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- Issue 81: April 2009
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Acupuncture? Ė A Prickly Question!

Loretta Marron BSc
From a Skeptics Perspective

Issue 77: November 2008
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The empty chair beside her brought with it a thousand wonderful memories.  Sitting together they had smoked and talked and shared their dreams and troubles. 
Her slender fingers now coaxed yet another cigarette out of the half empty packet and sadly she knew that the treatment she had some days earlier had failed. 
As the afternoon slid by, she could hear the radio repeating its promises of a laser treatment with an “85% success rate” to “quit smoking the easy way”.  
For this month I’d like to discuss acupuncture.

Her best friend was dying from lung cancer and now afraid for her own health she had the laser treatment. 
Still unable to quit smoking she asked me to investigate the procedure. 
She said it was conducted by doctors and that it included a follow up ‘detox’ program. 
I phoned up the clinic 1 
but on questioning the receptionist it soon became apparent that there were no doctors, only three acupuncturists. 
The treatment was laser acupuncture and the so-called ‘detox’ pills seemed to consist of multivitamins. 
Costing $495 the treatment lasted one hour. 
I handed her my research  - a Cochrane review 2  that had come to the conclusion that “acupuncture and related therapies do not appear to help smokers who are trying to quit”. 

Claiming to help with many health conditions, the concept of acupuncture needling, acupressure and laser acupuncture are to let Ch’i energy flow in or out of you, thus unblocking your mythical Channels, to balance your Yin and Yang (or some such pseudoscientific nonsense). 
Why anyone wants to be jabbed with a lot of needles so that they resemble a moulting porcupine, I don’t know, but you can claim acupuncture treatments on some private health insurances, which seems to suggest that it works.

Pharmacies are also now selling ‘antisnor’ rings that you wear on your little finger while you sleep.3  
Apparently, the ring sits on a critical acupuncture point that they claim is on the appropriate meridian and miraculously, according to the advertisement, you stop snoring.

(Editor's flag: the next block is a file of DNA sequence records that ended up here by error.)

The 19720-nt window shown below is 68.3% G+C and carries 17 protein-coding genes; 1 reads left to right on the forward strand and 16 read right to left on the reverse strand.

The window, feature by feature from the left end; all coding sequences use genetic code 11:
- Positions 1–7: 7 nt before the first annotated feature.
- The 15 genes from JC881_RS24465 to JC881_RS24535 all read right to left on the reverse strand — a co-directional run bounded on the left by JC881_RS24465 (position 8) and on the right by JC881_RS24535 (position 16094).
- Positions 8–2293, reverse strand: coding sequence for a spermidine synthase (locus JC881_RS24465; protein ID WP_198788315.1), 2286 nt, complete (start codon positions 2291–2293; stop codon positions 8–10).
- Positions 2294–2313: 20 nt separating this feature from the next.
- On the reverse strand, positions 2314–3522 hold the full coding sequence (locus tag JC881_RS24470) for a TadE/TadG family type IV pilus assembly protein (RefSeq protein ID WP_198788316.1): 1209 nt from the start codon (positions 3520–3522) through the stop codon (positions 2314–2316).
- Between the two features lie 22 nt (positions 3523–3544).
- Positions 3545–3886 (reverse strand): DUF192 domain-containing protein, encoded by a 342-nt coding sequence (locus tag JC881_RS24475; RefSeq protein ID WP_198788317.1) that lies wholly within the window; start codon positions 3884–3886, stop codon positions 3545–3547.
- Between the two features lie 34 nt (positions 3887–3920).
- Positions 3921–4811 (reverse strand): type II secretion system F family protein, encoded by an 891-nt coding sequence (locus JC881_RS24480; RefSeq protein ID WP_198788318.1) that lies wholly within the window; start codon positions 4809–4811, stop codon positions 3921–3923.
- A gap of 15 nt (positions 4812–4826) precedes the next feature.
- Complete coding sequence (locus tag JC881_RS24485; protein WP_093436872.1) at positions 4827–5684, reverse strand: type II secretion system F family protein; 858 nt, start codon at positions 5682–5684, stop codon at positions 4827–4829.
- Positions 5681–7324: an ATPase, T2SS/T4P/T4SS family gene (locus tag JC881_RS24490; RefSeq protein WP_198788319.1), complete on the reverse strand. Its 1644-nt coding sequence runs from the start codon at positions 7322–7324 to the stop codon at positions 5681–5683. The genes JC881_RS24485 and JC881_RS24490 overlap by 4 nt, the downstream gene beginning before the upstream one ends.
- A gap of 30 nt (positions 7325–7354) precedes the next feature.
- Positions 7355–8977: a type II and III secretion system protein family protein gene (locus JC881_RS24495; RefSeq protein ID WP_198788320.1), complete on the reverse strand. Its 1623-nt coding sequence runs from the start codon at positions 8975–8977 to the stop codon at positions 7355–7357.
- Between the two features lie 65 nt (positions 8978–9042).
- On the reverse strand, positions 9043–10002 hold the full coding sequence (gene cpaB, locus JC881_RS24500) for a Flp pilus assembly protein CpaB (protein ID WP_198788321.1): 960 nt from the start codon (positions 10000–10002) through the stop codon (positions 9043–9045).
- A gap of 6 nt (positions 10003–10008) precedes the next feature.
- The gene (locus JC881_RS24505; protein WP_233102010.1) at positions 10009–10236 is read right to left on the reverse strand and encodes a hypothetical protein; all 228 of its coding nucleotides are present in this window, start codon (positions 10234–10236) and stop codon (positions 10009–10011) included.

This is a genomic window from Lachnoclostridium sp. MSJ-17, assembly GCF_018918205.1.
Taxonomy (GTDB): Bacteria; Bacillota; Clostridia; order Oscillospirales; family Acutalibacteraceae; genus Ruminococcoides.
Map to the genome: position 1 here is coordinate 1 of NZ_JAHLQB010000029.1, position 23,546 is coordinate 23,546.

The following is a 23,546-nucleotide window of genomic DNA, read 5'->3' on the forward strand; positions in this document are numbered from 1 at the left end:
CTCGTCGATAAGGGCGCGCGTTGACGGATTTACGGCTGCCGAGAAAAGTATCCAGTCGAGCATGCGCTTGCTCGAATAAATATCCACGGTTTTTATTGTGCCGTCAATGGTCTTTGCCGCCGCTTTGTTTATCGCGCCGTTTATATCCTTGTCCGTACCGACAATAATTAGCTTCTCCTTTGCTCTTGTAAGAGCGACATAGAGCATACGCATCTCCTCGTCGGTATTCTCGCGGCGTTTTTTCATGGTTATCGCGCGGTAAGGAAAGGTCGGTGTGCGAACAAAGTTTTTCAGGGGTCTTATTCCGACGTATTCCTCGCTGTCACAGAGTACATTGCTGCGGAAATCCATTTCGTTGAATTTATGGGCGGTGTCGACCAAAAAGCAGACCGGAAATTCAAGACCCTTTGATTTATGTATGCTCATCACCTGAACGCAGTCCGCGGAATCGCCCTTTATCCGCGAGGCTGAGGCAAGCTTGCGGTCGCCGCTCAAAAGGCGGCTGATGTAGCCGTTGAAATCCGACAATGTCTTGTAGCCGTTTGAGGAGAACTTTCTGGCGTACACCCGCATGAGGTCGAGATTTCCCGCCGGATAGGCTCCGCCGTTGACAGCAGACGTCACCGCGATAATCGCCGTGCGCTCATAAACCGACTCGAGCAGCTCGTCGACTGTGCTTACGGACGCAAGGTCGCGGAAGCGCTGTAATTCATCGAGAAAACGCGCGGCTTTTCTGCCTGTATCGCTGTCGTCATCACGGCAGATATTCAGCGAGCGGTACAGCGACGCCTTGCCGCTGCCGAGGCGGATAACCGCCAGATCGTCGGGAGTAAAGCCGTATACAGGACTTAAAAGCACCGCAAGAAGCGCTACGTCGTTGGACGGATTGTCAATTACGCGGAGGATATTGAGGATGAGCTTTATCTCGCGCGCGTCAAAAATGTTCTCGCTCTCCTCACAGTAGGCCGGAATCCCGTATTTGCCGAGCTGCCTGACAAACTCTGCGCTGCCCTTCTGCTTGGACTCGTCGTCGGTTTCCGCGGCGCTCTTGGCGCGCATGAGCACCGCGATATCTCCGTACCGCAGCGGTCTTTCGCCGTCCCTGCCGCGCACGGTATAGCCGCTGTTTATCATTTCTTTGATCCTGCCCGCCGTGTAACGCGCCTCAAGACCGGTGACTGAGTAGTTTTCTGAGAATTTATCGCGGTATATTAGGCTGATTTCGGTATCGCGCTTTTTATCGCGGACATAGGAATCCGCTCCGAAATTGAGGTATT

According to my Clinical Acupuncture book 4  I could find no evidence to support this claim either; in fact, the Large Intestine Channel (LI), which incidentally goes nowhere near your large intestine, and which claims to help with throat conditions, does not include your smallest digit, but starts at the index finger and heads up your arm via your throat to your nose.

In the late 1990’s the national authorities in Germany became concerned about paying for unproven acupuncture treatments. 
Germany’s Federal Committee of Physicians and Health Insurers initiated eight high-quality mega-trials for migraine, tension-type headache, chronic low back pain and knee osteoarthritis, with patient numbers from 200 to over 1,000. 
Each trial consisted of three groups; acupuncture, sham acupuncture and no acupuncture.  The sham acupuncture used at that time was either misplacing needles or superficially needling the patient. 
In 2007 the first of the results was published – “Acupuncture was no more effective than sham acupuncture in reducing migraine headaches”.

The difficulty in conducting clinical trials with acupuncture is that needles are used and conducting double blind experiments may never be possible. 
However, they are getting close. 
A further improvement now involves both acupuncture and telescopic needles covered with a plastic guide tube that remains stuck to your skin. 
To further enhance the illusion of reality, the patients see the long needle and watch it seemingly disappear into their bodies. 
At the same time they also feel a small-localized pain. 
With the telescopic needles the skin is not penetrated. 
A similar design was developed in both the UK (Exeter University) and Germany (Heidelberg and Hannover Universities). 
These are the first true placebos for acupuncture trials and researchers are confident that using these versions of sham acupuncture will have the highest quality trials ever conducted. 
The first results are now emerging and it seems that “acupuncture increasingly looks as if it is nothing more than placebo” 5 
.

The mass of research has brought with it four additional outcomes 5 :

• there is no evidence of Ch’i or meridians, which form the traditional principles of acupuncture

• most of the positive results from acupuncture have been of poor quality with inadequate placebo control groups.

• based on the results from high quality research, acupuncture does not treat any condition except possibly some types of pain or nausea

• there is also high quality research on pain and nausea that contradicts the previous conclusion!

In other words the evidence is both inconsistent and not convincing and at best, remains borderline.

So it looks like acupuncture is yet another placebo and as for the ‘antisnore’ rings, they should sit alongside the magnet bracelets in the placebo jewellery section in pharmacies to bring yet more false hope to the vulnerable. 

References:

1.
Matrix Laser Clinics http://www.matrixlaserclinics.com/

2.
Acupuncture and related interventions for smoking cessation http://www.cochrane.org/reviews/en/ab000009.html

3.
Example of a pharmacy selling “antisnor” rings. At this link

4.
Jayasuriya, Anton.  Clinical Acupuncture. Medicina Alternativa International, Sri Lanka

5. Ernst E, Singh, S. Trick or Treatment? Alternative Medicine on Trial. Bantam
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